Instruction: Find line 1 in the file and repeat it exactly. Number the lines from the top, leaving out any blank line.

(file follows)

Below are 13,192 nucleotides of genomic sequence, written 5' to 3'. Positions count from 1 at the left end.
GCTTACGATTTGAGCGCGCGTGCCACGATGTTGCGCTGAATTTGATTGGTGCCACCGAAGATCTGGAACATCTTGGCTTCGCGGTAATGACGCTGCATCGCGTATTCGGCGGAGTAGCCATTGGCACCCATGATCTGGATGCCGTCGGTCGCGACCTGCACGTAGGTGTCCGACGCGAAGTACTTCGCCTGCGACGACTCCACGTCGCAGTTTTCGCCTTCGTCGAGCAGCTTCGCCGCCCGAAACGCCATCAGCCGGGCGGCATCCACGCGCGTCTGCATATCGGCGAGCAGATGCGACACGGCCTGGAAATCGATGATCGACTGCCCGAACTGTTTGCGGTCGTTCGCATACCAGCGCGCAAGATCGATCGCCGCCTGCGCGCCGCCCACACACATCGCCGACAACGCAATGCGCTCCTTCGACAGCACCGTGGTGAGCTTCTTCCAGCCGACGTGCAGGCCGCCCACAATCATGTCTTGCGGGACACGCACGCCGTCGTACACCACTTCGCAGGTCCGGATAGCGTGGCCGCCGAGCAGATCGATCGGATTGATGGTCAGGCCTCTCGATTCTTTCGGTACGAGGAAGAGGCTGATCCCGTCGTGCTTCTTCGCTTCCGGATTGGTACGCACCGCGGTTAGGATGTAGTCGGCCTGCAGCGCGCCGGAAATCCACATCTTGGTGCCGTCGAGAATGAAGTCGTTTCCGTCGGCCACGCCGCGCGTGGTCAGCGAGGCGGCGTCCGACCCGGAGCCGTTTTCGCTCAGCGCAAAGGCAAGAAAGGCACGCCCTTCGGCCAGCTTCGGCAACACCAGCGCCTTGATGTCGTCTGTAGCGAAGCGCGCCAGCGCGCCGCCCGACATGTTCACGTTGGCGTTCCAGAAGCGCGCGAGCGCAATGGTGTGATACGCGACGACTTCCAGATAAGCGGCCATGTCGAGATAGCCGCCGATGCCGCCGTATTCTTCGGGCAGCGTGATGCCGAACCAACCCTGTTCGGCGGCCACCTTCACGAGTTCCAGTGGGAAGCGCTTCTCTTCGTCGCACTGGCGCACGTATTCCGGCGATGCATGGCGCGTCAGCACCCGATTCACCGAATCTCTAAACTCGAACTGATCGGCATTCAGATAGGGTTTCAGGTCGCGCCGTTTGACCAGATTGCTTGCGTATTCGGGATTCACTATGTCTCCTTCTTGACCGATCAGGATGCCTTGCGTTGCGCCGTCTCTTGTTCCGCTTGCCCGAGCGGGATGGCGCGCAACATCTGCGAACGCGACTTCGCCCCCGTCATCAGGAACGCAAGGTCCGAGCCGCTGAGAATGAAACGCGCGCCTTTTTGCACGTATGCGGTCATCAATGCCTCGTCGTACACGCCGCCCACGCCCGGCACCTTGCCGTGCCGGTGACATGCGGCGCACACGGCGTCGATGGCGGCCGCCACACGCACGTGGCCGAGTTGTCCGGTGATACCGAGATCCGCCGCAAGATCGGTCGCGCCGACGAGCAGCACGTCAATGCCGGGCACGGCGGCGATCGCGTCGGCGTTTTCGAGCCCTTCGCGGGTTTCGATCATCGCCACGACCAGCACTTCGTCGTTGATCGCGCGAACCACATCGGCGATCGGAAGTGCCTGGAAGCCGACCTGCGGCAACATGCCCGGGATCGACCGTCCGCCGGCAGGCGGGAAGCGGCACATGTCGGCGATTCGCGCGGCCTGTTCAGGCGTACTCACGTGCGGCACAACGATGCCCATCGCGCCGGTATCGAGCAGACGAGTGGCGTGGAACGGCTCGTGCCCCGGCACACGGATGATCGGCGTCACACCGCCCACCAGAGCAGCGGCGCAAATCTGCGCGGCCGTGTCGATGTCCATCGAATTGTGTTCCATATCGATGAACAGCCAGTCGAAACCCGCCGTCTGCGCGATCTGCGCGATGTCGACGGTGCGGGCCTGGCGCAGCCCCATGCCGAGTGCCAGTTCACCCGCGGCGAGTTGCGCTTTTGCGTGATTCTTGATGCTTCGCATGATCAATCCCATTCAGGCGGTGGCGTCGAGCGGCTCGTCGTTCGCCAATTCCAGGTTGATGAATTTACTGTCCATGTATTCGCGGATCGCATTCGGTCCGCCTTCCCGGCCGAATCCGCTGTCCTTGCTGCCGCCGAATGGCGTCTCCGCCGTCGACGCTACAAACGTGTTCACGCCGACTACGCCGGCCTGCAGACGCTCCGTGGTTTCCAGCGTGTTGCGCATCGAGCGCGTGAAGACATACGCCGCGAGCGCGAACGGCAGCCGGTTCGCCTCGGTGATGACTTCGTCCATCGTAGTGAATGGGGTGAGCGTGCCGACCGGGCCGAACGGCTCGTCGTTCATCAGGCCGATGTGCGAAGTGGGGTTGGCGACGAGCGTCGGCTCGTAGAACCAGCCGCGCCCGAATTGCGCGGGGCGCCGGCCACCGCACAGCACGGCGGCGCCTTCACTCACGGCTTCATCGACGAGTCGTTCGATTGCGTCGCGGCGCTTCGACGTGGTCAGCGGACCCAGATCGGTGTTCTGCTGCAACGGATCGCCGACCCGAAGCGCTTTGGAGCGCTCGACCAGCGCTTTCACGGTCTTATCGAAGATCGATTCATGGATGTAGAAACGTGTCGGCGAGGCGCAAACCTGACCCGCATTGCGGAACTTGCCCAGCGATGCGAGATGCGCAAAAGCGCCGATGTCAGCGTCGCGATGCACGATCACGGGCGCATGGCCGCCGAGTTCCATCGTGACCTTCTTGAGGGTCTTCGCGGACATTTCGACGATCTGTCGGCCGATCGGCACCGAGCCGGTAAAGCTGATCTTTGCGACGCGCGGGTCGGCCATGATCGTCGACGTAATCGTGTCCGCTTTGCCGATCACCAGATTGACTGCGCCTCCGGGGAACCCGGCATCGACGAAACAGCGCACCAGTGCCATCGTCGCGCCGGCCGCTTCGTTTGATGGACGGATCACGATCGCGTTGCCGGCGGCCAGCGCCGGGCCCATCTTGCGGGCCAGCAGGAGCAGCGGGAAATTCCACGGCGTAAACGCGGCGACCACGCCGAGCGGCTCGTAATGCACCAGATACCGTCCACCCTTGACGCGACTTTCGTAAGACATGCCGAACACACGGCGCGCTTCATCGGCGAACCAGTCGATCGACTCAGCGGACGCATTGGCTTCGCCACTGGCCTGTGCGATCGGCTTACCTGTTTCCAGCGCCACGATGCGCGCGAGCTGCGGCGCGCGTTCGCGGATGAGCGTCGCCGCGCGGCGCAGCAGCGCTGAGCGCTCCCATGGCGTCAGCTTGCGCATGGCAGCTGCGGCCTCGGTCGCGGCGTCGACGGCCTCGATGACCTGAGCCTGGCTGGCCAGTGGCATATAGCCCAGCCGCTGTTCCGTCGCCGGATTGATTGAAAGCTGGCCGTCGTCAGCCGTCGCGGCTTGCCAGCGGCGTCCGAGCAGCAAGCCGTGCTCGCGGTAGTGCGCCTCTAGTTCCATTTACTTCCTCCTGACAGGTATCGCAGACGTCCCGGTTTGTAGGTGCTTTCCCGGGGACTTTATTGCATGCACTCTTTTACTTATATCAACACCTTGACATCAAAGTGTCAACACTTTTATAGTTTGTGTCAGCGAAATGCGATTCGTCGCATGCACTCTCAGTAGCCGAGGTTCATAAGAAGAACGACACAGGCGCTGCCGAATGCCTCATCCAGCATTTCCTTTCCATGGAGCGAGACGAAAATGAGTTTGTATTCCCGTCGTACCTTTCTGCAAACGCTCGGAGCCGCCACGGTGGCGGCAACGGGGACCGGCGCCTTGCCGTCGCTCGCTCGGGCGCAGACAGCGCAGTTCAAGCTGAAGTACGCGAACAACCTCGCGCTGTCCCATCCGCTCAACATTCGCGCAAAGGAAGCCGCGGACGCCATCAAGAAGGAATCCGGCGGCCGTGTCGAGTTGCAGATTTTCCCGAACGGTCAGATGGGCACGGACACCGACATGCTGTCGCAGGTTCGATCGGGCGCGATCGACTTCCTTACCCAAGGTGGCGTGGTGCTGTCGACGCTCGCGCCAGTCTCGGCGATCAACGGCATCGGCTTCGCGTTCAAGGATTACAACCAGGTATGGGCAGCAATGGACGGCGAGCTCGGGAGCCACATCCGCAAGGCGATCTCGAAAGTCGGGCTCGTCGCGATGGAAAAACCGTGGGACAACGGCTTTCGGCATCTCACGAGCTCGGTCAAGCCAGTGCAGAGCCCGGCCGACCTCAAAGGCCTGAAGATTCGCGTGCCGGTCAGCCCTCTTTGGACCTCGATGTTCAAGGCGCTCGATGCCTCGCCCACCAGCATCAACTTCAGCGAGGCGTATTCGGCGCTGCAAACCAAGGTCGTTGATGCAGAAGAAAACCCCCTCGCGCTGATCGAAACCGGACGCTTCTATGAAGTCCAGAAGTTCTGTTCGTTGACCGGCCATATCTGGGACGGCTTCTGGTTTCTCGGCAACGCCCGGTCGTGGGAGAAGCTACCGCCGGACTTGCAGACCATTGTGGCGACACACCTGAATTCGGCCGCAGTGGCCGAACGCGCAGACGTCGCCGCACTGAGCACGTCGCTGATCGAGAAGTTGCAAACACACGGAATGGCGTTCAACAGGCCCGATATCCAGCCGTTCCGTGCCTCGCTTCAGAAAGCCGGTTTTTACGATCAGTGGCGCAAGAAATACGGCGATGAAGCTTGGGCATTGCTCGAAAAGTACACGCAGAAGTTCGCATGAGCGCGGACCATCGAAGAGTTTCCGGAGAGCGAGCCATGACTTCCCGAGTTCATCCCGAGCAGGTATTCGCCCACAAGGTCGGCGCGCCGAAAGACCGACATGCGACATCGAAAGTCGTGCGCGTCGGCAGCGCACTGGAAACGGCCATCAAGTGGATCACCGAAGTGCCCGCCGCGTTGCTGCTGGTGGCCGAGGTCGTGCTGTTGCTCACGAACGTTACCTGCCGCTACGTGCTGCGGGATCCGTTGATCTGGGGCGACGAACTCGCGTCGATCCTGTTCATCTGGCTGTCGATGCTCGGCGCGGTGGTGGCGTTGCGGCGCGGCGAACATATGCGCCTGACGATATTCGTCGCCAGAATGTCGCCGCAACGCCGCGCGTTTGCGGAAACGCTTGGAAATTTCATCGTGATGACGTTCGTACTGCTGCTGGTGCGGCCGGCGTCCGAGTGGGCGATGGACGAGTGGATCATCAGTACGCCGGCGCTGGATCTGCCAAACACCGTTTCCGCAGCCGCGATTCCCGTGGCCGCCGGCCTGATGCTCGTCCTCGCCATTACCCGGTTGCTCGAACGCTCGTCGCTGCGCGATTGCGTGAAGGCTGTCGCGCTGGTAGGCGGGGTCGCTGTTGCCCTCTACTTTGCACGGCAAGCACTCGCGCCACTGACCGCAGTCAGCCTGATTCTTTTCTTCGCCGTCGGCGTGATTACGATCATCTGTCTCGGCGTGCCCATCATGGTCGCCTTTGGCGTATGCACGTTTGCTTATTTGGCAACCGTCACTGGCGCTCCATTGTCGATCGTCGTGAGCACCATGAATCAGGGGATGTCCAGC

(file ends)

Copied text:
Below are 13,192 nucleotides of genomic sequence, written 5' to 3'. Positions count from 1 at the left end.